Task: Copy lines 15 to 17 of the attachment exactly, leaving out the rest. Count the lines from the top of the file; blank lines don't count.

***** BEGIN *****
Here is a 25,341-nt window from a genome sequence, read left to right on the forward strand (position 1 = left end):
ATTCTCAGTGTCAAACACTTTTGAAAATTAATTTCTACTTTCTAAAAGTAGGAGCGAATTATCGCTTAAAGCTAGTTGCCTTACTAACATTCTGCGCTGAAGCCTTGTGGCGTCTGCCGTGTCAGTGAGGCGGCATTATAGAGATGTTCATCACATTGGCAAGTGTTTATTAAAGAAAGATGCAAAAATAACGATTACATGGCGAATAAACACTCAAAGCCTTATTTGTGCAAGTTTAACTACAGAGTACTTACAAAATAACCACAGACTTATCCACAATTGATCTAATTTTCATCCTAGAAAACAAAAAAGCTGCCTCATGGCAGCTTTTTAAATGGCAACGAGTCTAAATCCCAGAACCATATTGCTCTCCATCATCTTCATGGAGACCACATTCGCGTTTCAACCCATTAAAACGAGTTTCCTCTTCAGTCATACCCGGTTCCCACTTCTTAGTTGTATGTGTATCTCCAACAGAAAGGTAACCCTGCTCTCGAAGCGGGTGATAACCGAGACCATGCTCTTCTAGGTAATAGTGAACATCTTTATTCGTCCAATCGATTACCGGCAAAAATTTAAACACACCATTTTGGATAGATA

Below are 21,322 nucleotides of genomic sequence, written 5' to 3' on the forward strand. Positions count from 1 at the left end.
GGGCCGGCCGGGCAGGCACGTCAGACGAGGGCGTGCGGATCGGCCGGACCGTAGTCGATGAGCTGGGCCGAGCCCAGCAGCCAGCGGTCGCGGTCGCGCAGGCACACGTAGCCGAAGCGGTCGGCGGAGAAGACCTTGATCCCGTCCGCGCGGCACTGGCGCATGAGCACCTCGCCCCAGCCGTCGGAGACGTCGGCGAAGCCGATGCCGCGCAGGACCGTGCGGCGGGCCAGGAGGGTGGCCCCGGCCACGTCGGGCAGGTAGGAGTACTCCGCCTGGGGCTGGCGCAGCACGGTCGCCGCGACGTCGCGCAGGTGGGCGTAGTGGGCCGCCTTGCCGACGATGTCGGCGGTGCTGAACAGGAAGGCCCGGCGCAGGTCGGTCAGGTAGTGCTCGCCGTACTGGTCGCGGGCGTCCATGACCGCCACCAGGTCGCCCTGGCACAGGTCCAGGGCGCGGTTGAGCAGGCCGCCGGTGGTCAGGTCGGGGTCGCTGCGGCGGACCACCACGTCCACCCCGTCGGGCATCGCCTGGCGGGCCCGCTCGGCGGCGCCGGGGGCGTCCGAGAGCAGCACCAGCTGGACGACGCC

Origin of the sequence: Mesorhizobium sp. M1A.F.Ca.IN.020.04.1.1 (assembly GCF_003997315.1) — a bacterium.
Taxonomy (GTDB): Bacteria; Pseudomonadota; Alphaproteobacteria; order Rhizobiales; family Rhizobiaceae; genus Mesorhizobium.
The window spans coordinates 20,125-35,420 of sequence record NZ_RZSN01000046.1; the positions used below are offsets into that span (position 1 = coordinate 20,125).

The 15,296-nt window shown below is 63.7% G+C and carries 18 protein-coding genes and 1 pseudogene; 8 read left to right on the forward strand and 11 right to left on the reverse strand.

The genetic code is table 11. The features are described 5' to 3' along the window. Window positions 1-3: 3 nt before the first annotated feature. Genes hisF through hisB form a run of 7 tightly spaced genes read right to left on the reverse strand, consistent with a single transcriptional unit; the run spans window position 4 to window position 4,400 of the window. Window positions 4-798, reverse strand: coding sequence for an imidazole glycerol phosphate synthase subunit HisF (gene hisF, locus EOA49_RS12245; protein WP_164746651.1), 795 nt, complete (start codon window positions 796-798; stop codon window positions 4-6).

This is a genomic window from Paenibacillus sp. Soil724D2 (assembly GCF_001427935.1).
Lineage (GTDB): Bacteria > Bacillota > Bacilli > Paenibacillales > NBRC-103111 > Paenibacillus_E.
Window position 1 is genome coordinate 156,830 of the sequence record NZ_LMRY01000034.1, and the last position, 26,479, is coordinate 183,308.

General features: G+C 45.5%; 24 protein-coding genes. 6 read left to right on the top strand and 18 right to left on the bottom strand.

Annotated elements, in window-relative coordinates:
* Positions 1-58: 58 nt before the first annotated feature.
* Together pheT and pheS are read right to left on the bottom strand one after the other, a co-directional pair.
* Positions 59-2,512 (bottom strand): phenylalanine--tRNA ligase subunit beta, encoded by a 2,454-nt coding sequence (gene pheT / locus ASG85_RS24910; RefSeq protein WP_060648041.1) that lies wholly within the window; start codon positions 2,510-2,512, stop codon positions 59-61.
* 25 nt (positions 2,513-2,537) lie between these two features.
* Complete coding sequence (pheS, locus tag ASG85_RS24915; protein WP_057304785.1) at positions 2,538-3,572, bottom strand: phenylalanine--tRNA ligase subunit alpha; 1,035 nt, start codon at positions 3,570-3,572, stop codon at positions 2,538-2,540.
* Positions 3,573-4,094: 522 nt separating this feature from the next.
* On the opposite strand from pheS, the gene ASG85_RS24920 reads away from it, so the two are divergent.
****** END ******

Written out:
* Positions 1-58: 58 nt before the first annotated feature.
* Together pheT and pheS are read right to left on the bottom strand one after the other, a co-directional pair.
* Positions 59-2,512 (bottom strand): phenylalanine--tRNA ligase subunit beta, encoded by a 2,454-nt coding sequence (gene pheT / locus ASG85_RS24910; RefSeq protein WP_060648041.1) that lies wholly within the window; start codon positions 2,510-2,512, stop codon positions 59-61.